Jareddd’s review published on Letterboxd:
This feels like the height of Scorsese's exploration of what it means to live a life of violence; and the consequences that come with such a life. This is a gangster film in which the titular character is fated from the first moment to die without anyone by his side; through all the highs and lows of Frank's life you understand that his sins will follow him into his grave. It's a magnum opus that concludes in the most bleak and cold way possible. Gangster stories have always featured distant fathers and unfaithful husbands; this life of crime typically feeds into a broken home. But the profundity with which Scorsese approaches this idea cannot be understated.
Frank is your typical working stiff; asks no questions and he gets the job done. Loyal, reliable, honest. But his definitive trait, to me, is his ability to dissociate from the present. He doesn't *feel*; and whether this is an inability to do so or an unwillingness to is the central question. There's something horrifying about that ambivalence; something haunting. Where Frank should have experienced immense sorrow, joy or fear; there's nothing. His life that was lived free of epiphanies or catharsis or grief despite so much opportunity for each leaves him alone and empty; unsure whether he lived his life correctly. Whether he was able to feel correctly. It's a uniquely horrifying thing. Gangster flicks generally relate to audiences in with things like greed or evil done in desperation. But not this. This feels different; almost universal. Dramatically more terrifying because from what we see, Frank lives a big life. He kills people, consorts with mob bosses and legendary union leaders, has children, has relationships, travels, spends. There's a party thrown in his honor attended by political leaders and industry titans. How can we hope to relate? How can our lives ever compare in scope? Then to see Frank waiting for death through a crack in the door; alone in the most vulnerable moment of his life. It's heartbreaking. There's no grand judgment that caused this; no prison sentence or vengeful act of violence. Frank just...lived his life wrong. He's old and weak, staring down the barrel of death just like the rest of us will be.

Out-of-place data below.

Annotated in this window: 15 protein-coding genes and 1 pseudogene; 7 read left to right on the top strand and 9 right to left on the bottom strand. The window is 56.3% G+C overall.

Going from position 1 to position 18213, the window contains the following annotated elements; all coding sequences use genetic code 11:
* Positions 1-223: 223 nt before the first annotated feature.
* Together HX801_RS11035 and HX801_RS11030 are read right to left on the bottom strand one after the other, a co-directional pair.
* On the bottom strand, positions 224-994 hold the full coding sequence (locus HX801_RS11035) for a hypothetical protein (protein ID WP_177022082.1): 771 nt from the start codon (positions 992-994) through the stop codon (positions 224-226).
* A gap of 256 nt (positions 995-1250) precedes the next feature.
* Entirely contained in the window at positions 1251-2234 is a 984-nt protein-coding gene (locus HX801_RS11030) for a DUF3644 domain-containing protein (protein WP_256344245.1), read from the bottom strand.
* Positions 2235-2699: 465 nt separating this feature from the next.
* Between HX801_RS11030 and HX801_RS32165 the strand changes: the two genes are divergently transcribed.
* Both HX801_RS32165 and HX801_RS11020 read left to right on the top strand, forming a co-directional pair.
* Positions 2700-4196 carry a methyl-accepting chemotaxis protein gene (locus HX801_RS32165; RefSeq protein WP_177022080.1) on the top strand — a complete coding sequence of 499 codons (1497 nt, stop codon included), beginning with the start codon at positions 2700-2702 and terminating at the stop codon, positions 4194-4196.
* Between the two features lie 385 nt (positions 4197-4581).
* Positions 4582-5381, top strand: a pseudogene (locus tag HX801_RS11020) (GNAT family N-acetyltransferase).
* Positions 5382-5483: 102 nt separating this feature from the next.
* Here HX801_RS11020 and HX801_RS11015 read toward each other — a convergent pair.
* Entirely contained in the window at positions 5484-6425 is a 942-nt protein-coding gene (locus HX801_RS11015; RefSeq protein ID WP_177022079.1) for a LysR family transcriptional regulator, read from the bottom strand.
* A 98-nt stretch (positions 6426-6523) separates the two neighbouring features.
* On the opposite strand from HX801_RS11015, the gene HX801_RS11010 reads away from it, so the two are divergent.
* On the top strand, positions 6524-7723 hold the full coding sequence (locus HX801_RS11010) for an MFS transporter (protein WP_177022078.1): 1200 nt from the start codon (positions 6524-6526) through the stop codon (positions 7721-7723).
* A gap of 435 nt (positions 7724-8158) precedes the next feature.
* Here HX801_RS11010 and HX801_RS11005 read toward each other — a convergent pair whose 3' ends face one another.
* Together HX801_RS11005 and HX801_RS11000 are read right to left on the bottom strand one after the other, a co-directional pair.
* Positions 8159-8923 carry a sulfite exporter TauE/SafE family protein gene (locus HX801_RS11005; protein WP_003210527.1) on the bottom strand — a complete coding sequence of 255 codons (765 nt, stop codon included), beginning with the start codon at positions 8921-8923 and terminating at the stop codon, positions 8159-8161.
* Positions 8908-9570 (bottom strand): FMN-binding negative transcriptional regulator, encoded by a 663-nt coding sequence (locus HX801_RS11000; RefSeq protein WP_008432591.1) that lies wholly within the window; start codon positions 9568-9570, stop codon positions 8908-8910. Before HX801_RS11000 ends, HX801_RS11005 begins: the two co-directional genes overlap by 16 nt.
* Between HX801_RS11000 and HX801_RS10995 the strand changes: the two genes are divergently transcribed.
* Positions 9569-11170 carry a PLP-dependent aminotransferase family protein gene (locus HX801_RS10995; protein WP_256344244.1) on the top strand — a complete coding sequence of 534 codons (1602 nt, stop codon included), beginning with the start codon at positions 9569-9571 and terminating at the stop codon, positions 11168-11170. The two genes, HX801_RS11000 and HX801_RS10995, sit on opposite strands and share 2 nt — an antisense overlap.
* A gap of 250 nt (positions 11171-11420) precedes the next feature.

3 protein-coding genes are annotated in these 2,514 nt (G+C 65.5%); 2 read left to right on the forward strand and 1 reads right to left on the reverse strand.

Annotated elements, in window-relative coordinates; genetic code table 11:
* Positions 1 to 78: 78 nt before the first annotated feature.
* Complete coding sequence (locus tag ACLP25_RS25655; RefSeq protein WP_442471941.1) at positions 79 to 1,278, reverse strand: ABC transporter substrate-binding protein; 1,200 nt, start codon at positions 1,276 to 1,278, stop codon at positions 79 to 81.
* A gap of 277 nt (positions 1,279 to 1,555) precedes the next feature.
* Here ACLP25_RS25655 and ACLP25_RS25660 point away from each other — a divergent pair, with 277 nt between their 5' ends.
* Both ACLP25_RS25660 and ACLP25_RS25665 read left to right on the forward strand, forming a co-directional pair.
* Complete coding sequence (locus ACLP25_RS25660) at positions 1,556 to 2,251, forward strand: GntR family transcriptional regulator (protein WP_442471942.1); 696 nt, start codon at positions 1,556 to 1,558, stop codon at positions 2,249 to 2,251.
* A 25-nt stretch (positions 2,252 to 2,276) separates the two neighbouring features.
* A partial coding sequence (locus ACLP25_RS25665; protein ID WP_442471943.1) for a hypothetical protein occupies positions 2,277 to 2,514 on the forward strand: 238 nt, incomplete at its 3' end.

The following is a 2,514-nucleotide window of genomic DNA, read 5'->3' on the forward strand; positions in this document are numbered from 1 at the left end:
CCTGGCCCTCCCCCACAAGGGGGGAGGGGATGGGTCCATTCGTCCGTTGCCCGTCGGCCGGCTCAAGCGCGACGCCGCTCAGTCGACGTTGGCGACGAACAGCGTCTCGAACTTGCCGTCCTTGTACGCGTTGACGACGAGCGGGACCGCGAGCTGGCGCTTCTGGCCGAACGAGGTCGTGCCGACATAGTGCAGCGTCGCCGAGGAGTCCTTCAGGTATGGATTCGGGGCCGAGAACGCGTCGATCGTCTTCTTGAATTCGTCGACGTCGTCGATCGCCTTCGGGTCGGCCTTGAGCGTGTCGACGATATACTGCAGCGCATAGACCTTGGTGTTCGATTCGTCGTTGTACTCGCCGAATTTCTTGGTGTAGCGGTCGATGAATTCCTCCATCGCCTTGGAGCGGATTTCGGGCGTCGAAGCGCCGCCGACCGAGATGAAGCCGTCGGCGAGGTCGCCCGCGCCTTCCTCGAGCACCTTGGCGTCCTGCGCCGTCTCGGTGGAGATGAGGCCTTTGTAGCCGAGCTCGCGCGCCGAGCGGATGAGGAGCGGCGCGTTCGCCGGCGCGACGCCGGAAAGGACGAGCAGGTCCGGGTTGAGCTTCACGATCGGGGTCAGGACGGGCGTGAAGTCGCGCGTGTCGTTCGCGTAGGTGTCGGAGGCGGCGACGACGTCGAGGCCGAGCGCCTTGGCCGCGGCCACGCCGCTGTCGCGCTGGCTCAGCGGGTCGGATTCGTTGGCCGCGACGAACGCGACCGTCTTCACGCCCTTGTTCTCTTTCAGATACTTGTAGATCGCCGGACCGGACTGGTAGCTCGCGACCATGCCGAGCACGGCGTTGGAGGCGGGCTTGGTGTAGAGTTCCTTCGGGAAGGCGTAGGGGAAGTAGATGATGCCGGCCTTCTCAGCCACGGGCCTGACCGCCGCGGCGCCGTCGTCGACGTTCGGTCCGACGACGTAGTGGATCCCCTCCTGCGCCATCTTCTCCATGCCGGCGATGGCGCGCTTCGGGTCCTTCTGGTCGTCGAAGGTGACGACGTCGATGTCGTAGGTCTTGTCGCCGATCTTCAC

I've seen the Peggy takes all over the internet and as anyone who actually watches this film understands; they're unfathomable. What's great about this film is that is seems to box it's tragedy into what *isn't* said. The scenes that should be there, but aren't. The dramatic monologues and teary-eyed conversations that aren't had. Frank and Peggy's relationship is so meaningful in that it practically doesn't exist. Peggy watches Frank from afar; she understands the violence that dominates his life, and she's afraid of it. The film is narrated by Frank as an old man; it's telling that he cannot recall a single meaningful moment with his daughter. This says more than any amount of dramatic monologues could. Even Frank's final plea to Peggy to just talk is a selfish act; he just wants closure and confirmation that he was a good father before he dies. There's so much power and meaning in her silence.
There's a lot of weight to this thing outside of the screen too. I'm not alone in saying that my entrance to "cinema" was studded with Scorsese films. I remember getting Goodfellas from the library; I remember Taxi Driver and Raging Bull being early favorites. Scorsese led me into an exploration of the bigger gangster genre; films like Once Upon A Time in America, The Godfather, The Untouchables and Casino. You start to get a sense of the history, the players and the artistry. You understand the cultural contexts and what each film is saying beyond just being ludicrously entertaining. The Irishman feels like a bow of sorts for the gangster genre. Such a uniquely American creation; the gangster has been such an alluring and reliably compelling figure for decades now. Fascinations with violence, religion, greed, loyalty and so much more couched within epic tales of rags-to-riches crime and tragedy. But The Irishman largely feels like a statement on the long legacy of these prestige epics; familiar yet groundbreaking, grim but still fantastically entertaining.
But yeah, not that you needed to be told by yet another person but The Irishman is a masterpiece. But more than that, I think it's something of a landmark film; a potent and significant work of art on the screen and off it. De Niro, Scorsese, Pacino, Pesci and Keitel diving once more into the genre that made them legends. It's poetic, really, and moving for the very basic fact that these guys entered the industry and this genre as young men with their lives ahead of them and are leaving it as old men with their best years behind them. There's power to that symmetry between real-life and fiction; You get the sense that this movie just couldn't have been made by anyone but Scorsese; a legendary artist who aged alongside this genre and had a hand in defining it. There's closure here; like the book is being closed on this classic genre. It's fitting too that Frank's character is ultimately obsessed with finality, born from the horrifying realization that the sum of all his evil has led him to being alone in that room after having annihilated the one genuine source of meaning in his life...the one relationship that meant something. That all the closure he desperately seeks and emotions he never experienced will forever remain absent from his life. He is and will be forgotten. It's a gangster epic about the passage of time and the slow decay of a prominent mobster; one of the most monumental films I've been alive for and sort of the ultimate flex from a cast and crew of legends who know this is probably the last ride. Heartbreaking and truly special.